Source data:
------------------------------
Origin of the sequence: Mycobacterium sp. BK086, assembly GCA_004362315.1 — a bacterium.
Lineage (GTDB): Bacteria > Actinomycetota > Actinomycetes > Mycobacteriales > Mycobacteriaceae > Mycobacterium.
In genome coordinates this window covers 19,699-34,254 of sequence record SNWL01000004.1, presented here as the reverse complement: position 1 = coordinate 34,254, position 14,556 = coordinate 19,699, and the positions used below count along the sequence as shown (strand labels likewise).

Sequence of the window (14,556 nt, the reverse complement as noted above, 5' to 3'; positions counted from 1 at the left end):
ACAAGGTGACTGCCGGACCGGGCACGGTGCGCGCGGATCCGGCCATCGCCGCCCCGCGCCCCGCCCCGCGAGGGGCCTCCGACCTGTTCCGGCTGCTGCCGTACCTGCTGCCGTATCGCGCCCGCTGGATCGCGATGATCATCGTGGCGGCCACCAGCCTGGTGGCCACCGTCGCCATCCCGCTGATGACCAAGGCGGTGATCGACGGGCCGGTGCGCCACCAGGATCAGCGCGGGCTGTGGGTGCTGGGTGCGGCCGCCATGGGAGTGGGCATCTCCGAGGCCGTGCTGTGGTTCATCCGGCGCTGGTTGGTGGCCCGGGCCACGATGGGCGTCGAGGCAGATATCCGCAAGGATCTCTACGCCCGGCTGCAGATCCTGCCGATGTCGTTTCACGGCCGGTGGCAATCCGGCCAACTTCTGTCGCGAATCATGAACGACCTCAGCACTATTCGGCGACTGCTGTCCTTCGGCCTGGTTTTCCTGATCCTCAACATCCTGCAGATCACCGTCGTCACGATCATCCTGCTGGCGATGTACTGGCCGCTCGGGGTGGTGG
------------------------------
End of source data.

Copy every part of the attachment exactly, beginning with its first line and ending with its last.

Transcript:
Origin of the sequence: Mycobacterium sp. BK086, assembly GCA_004362315.1 — a bacterium.
Lineage (GTDB): Bacteria > Actinomycetota > Actinomycetes > Mycobacteriales > Mycobacteriaceae > Mycobacterium.
In genome coordinates this window covers 19,699-34,254 of sequence record SNWL01000004.1, presented here as the reverse complement: position 1 = coordinate 34,254, position 14,556 = coordinate 19,699, and the positions used below count along the sequence as shown (strand labels likewise).

Sequence of the window (14,556 nt, the reverse complement as noted above, 5' to 3'; positions counted from 1 at the left end):
ACAAGGTGACTGCCGGACCGGGCACGGTGCGCGCGGATCCGGCCATCGCCGCCCCGCGCCCCGCCCCGCGAGGGGCCTCCGACCTGTTCCGGCTGCTGCCGTACCTGCTGCCGTATCGCGCCCGCTGGATCGCGATGATCATCGTGGCGGCCACCAGCCTGGTGGCCACCGTCGCCATCCCGCTGATGACCAAGGCGGTGATCGACGGGCCGGTGCGCCACCAGGATCAGCGCGGGCTGTGGGTGCTGGGTGCGGCCGCCATGGGAGTGGGCATCTCCGAGGCCGTGCTGTGGTTCATCCGGCGCTGGTTGGTGGCCCGGGCCACGATGGGCGTCGAGGCAGATATCCGCAAGGATCTCTACGCCCGGCTGCAGATCCTGCCGATGTCGTTTCACGGCCGGTGGCAATCCGGCCAACTTCTGTCGCGAATCATGAACGACCTCAGCACTATTCGGCGACTGCTGTCCTTCGGCCTGGTTTTCCTGATCCTCAACATCCTGCAGATCACCGTCGTCACGATCATCCTGCTGGCGATGTACTGGCCGCTCGGGGTGGTGG